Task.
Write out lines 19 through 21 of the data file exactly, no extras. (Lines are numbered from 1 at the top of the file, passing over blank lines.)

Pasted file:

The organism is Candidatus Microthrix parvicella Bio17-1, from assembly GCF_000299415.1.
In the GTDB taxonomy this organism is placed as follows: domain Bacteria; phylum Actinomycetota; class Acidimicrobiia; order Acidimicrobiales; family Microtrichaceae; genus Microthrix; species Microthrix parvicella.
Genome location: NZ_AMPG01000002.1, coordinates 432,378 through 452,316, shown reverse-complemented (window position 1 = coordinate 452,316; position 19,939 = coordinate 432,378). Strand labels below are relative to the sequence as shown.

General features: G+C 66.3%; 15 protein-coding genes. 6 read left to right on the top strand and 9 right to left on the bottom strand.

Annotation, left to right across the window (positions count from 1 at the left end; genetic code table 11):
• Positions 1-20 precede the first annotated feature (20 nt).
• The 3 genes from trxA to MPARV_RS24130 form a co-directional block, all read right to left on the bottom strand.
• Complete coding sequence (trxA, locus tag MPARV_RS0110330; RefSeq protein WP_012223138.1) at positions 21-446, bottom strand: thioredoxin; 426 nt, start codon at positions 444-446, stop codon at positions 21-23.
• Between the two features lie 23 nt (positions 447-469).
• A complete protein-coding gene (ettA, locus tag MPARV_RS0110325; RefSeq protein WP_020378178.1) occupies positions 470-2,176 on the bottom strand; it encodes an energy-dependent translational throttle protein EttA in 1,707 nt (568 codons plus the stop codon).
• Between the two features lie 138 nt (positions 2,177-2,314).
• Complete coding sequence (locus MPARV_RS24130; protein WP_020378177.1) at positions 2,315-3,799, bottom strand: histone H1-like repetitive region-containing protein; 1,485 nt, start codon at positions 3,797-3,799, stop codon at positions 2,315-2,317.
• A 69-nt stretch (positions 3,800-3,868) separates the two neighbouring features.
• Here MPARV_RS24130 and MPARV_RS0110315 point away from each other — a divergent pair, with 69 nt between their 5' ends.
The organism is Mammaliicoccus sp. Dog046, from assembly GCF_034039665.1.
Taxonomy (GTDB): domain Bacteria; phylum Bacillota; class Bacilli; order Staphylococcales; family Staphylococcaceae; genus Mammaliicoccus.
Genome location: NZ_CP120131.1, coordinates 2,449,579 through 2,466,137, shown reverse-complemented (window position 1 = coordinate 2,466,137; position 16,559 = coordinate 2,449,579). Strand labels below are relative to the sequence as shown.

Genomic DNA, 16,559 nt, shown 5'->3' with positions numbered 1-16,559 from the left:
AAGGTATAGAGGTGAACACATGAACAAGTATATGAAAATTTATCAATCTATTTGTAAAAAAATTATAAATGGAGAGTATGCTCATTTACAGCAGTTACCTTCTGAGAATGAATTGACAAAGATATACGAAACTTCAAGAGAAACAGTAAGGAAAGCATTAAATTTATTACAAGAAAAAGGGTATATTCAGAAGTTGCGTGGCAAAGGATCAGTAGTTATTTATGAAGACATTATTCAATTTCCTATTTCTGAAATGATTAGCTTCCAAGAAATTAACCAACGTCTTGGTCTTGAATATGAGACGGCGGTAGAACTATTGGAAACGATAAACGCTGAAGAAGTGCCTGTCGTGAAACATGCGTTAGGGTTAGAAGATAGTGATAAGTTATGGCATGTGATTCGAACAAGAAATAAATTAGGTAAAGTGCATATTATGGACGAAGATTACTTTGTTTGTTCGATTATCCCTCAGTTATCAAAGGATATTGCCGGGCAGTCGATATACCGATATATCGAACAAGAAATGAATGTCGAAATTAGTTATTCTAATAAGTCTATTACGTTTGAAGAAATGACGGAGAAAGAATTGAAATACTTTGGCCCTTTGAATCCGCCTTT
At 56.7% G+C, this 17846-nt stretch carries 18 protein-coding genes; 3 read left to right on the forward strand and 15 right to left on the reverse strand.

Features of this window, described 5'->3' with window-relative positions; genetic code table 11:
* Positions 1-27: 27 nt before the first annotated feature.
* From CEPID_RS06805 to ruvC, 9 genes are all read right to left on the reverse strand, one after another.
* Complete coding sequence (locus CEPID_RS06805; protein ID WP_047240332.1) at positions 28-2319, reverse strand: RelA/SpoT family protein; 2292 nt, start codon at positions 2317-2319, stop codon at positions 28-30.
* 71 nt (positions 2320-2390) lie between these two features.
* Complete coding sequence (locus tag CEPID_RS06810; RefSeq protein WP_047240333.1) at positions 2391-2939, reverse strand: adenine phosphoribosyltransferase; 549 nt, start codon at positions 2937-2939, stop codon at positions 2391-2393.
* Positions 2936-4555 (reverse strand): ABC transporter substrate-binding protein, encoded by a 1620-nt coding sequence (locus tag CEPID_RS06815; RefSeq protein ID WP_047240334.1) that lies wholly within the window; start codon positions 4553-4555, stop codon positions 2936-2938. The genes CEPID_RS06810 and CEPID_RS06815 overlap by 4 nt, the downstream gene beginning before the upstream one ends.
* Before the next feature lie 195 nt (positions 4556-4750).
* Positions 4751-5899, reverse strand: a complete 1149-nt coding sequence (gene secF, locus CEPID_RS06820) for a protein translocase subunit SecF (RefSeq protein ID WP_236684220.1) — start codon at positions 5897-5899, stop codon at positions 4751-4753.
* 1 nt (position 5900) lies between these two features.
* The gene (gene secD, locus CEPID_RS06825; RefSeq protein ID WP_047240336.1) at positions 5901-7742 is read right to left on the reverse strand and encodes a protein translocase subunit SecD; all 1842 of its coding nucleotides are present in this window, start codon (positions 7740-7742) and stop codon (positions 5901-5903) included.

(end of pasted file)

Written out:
AAGGTATAGAGGTGAACACATGAACAAGTATATGAAAATTTATCAATCTATTTGTAAAAAAATTATAAATGGAGAGTATGCTCATTTACAGCAGTTACCTTCTGAGAATGAATTGACAAAGATATACGAAACTTCAAGAGAAACAGTAAGGAAAGCATTAAATTTATTACAAGAAAAAGGGTATATTCAGAAGTTGCGTGGCAAAGGATCAGTAGTTATTTATGAAGACATTATTCAATTTCCTATTTCTGAAATGATTAGCTTCCAAGAAATTAACCAACGTCTTGGTCTTGAATATGAGACGGCGGTAGAACTATTGGAAACGATAAACGCTGAAGAAGTGCCTGTCGTGAAACATGCGTTAGGGTTAGAAGATAGTGATAAGTTATGGCATGTGATTCGAACAAGAAATAAATTAGGTAAAGTGCATATTATGGACGAAGATTACTTTGTTTGTTCGATTATCCCTCAGTTATCAAAGGATATTGCCGGGCAGTCGATATACCGATATATCGAACAAGAAATGAATGTCGAAATTAGTTATTCTAATAAGTCTATTACGTTTGAAGAAATGACGGAGAAAGAATTGAAATACTTTGGCCCTTTGAATCCGCCTTT
At 56.7% G+C, this 17846-nt stretch carries 18 protein-coding genes; 3 read left to right on the forward strand and 15 right to left on the reverse strand.

Features of this window, described 5'->3' with window-relative positions; genetic code table 11: